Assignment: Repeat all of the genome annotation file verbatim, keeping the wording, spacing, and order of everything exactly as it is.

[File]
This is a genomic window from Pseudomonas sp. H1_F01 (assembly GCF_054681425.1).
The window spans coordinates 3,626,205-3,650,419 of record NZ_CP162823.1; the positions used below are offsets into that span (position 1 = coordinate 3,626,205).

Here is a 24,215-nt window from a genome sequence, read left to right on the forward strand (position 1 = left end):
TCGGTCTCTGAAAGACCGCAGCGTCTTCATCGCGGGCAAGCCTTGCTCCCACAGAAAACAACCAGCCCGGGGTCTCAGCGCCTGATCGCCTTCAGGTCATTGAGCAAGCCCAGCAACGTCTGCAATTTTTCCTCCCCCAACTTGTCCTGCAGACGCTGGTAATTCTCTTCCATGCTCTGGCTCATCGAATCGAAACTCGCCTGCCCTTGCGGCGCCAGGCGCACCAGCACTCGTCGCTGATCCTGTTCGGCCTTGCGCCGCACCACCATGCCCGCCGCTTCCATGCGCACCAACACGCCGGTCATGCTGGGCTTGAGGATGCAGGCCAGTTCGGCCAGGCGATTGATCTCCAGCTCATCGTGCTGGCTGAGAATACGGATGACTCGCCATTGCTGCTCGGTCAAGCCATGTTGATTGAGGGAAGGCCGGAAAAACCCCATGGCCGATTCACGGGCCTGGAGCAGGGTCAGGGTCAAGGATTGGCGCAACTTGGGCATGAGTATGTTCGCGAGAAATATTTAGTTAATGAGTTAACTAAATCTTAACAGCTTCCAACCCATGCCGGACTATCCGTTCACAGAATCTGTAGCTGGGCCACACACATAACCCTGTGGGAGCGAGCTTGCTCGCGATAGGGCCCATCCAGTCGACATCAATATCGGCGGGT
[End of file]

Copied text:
This is a genomic window from Pseudomonas sp. H1_F01 (assembly GCF_054681425.1).
The window spans coordinates 3,626,205-3,650,419 of record NZ_CP162823.1; the positions used below are offsets into that span (position 1 = coordinate 3,626,205).

Here is a 24,215-nt window from a genome sequence, read left to right on the forward strand (position 1 = left end):
TCGGTCTCTGAAAGACCGCAGCGTCTTCATCGCGGGCAAGCCTTGCTCCCACAGAAAACAACCAGCCCGGGGTCTCAGCGCCTGATCGCCTTCAGGTCATTGAGCAAGCCCAGCAACGTCTGCAATTTTTCCTCCCCCAACTTGTCCTGCAGACGCTGGTAATTCTCTTCCATGCTCTGGCTCATCGAATCGAAACTCGCCTGCCCTTGCGGCGCCAGGCGCACCAGCACTCGTCGCTGATCCTGTTCGGCCTTGCGCCGCACCACCATGCCCGCCGCTTCCATGCGCACCAACACGCCGGTCATGCTGGGCTTGAGGATGCAGGCCAGTTCGGCCAGGCGATTGATCTCCAGCTCATCGTGCTGGCTGAGAATACGGATGACTCGCCATTGCTGCTCGGTCAAGCCATGTTGATTGAGGGAAGGCCGGAAAAACCCCATGGCCGATTCACGGGCCTGGAGCAGGGTCAGGGTCAAGGATTGGCGCAACTTGGGCATGAGTATGTTCGCGAGAAATATTTAGTTAATGAGTTAACTAAATCTTAACAGCTTCCAACCCATGCCGGACTATCCGTTCACAGAATCTGTAGCTGGGCCACACACATAACCCTGTGGGAGCGAGCTTGCTCGCGATAGGGCCCATCCAGTCGACATCAATATCGGCGGGT